“I did feel isolated. All my friends could not understand the prolonged pain and ruptured life behind closed doors, and when they tried to relate – it just felt a bit false. Those who did support me were brilliant, but some I later discovered were just doing ‘pity work’. A few weeks after Dad’s death – they were nowhere to be seen.”

Many grieving people often share that they feel that a hole is left in their heart – an empty space that they often feel. Think of how active most parents are within their children’s life – that’s a fucking big hole. One that Lauren often feels…

“I feel the gap left by a lost parent quite often. Whenever I see mannerisms in myself that remind me of Dad, or if I have a question that needs answering that he would be perfect to answer – so much.”

“I recently turned 20 and had a little cry because I wanted him to see who I have grown into.”

“On big dates, like birthdays and notable occasions it really stings. I suspect it really will when I graduate, get married or if I have children. Because there’s a person that really should be there to see all that.”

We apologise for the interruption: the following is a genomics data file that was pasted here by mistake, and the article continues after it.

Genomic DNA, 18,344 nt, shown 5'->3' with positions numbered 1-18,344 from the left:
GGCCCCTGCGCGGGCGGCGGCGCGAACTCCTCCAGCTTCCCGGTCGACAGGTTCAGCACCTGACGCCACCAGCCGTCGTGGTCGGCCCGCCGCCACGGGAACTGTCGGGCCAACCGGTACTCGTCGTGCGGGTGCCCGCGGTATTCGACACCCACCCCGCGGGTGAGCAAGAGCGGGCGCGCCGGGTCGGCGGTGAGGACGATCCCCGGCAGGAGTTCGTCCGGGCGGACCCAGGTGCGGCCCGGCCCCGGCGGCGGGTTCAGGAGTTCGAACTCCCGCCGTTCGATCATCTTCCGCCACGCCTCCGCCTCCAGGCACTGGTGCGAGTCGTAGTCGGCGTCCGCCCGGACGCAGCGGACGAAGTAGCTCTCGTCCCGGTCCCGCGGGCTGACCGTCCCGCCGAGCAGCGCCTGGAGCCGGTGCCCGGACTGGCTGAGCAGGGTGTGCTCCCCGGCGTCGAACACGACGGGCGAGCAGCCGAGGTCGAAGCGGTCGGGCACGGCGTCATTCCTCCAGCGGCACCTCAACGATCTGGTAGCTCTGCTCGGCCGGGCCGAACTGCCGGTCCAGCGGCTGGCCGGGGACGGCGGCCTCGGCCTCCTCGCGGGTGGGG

To cope with the enormity of emotions that Lauren was having to deal with she, like many others, turned to the internet. A faceless stranger is often easier to talk to than an emotional family member…

“At the time I was vlogging and beginning to write online, and made a Youtube post on living with a parent with a terminal illness. I ended up getting a lot of support from people who really understood and struck up a friendship with a girl who’s Mum had breast cancer. Both of our parents sadly passed, but we are still incredibly close friends (I’ve actually just come back from visiting her) and can easily talk about that sort of thing, including the aftermath.”

Sometimes re-listening to voicemails and going back through seemingly unimportant text messages from your lost loved one isn’t enough anymore, and it shouldn’t be. Those grieving deserve support – even if it’s just someone to get the tissues you cry into.